Russian banks say debit cards may stop working due to Western sanctions


ukraine war

February 25, 2023 | 2:54 PM

Russian banks are warning debit cardholders that new sanctions from the US and UK could mean their cards stop working abroad.

Emails from multiple Russian banks urging their customers to withdraw money from accounts linked to UnionPay cards as soon as possible came a day after the US and UK introduced sweeping new sanctions that prevented the rejection of approved transactions from a list of Russian financial institutions.

UnionPay is a Chinese payment system that some Russian banks used before the war, and more used it after MasterCard and Visa withdrew from the country after the invasion a year ago.

According to the US Treasury Department, the sanctions will go into full effect on May 25.

“Due to the imposed sanctions, operations on your UnionPay card abroad may be suspended for the foreseeable future,” Zenit Bank, which is on the sanctions list, wrote in a massive email, Russian business channel RBC reported. “We recommend withdrawing the necessary funds as soon as possible.”

Russian banks under the latest Western sanctions warned customers abroad that their UnionPay cards may no longer work.

Other banks followed suit.

“If you are not in Russia, withdraw money from your UnionPay card. In the Russian Federation, all cards work as usual, but problems may arise abroad: it is better to withdraw cash,” said a message from MTS Bank.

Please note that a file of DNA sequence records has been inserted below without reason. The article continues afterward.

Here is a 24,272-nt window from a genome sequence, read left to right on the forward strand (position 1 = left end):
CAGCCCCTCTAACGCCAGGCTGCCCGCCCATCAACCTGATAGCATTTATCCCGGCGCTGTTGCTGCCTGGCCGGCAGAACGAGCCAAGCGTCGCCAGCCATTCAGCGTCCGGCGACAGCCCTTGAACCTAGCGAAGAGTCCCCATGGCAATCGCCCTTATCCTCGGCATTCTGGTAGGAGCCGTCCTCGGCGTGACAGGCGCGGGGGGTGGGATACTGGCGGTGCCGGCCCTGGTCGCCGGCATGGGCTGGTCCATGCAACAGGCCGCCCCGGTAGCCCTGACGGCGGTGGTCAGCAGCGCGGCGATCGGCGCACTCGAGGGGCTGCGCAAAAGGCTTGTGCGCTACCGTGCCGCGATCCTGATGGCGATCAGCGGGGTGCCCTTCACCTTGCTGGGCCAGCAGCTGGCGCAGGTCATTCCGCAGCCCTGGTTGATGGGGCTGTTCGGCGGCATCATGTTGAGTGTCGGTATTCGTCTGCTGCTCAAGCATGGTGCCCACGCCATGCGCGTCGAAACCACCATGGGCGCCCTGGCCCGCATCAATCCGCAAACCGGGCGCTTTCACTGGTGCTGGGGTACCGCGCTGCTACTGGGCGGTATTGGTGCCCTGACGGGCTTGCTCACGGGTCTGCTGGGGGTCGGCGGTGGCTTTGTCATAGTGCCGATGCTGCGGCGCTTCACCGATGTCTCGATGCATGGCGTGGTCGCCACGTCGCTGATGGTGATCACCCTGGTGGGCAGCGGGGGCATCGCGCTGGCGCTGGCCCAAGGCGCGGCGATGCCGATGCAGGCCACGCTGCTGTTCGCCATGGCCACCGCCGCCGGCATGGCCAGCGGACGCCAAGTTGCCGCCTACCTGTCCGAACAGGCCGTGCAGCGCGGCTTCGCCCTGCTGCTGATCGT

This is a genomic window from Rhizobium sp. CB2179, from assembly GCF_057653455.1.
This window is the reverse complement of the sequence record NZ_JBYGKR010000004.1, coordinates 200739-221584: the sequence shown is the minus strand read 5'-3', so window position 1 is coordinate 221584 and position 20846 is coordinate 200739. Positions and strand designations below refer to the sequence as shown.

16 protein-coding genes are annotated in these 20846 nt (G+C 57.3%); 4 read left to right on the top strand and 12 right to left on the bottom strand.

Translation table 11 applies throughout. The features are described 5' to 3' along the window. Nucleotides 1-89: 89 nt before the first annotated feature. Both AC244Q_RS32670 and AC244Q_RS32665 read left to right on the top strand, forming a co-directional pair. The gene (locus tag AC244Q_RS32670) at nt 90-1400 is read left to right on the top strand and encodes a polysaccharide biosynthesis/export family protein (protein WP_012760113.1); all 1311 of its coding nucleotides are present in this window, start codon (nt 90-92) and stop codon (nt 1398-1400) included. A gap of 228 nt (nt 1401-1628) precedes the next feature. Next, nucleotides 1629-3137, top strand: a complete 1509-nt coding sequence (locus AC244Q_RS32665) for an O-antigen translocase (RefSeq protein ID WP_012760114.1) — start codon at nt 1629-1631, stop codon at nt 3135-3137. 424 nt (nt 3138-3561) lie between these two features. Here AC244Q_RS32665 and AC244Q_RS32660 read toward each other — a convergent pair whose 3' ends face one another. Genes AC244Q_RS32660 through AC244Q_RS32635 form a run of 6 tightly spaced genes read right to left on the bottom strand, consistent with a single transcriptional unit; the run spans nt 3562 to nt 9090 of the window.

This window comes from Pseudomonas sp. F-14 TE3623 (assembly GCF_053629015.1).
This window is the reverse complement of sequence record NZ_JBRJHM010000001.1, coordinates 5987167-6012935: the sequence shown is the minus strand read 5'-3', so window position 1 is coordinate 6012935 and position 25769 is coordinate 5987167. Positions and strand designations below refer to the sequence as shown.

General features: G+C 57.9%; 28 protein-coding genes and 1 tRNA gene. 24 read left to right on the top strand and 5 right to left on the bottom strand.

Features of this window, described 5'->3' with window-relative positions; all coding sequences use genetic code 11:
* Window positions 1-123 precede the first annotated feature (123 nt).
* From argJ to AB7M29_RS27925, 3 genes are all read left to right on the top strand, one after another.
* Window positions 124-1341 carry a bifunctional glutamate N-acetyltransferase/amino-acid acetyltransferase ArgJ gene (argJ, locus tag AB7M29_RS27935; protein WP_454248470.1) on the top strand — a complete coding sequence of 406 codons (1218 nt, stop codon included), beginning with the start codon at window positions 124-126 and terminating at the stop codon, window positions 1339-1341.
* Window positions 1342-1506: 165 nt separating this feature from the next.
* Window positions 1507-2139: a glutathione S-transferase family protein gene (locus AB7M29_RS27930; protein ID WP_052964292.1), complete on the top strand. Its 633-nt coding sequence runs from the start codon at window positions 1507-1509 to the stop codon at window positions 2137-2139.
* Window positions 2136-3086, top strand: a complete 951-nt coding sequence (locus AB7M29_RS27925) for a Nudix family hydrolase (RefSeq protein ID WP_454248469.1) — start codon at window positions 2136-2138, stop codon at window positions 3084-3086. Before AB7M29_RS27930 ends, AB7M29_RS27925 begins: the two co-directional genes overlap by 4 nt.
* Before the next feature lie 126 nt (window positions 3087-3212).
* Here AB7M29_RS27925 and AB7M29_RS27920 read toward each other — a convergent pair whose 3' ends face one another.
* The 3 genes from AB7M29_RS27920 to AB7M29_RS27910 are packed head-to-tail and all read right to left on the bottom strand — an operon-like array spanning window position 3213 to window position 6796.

Similar warnings also came from Primorye Banks, Bank Saint Petersburg and Uralsib Bank. In all, five of UnionPay’s dozen car issuers from Russia are on the new sanctions list.

The sanctions will come into full force on May 25.
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Treasury Secretary Janet Yellen said the sanctions are designed to cut off money for the Russian military in response to the ongoing war.

“Over the past year, we have taken actions with a historic coalition of international partners to downgrade Russia’s military-industrial complex and reduce the revenue it uses to fund its war,” Yellen said in a press release Friday. “Our sanctions have had both short- and long-term consequences, evident in Russia’s struggle to replenish its arms and its isolated economy.”

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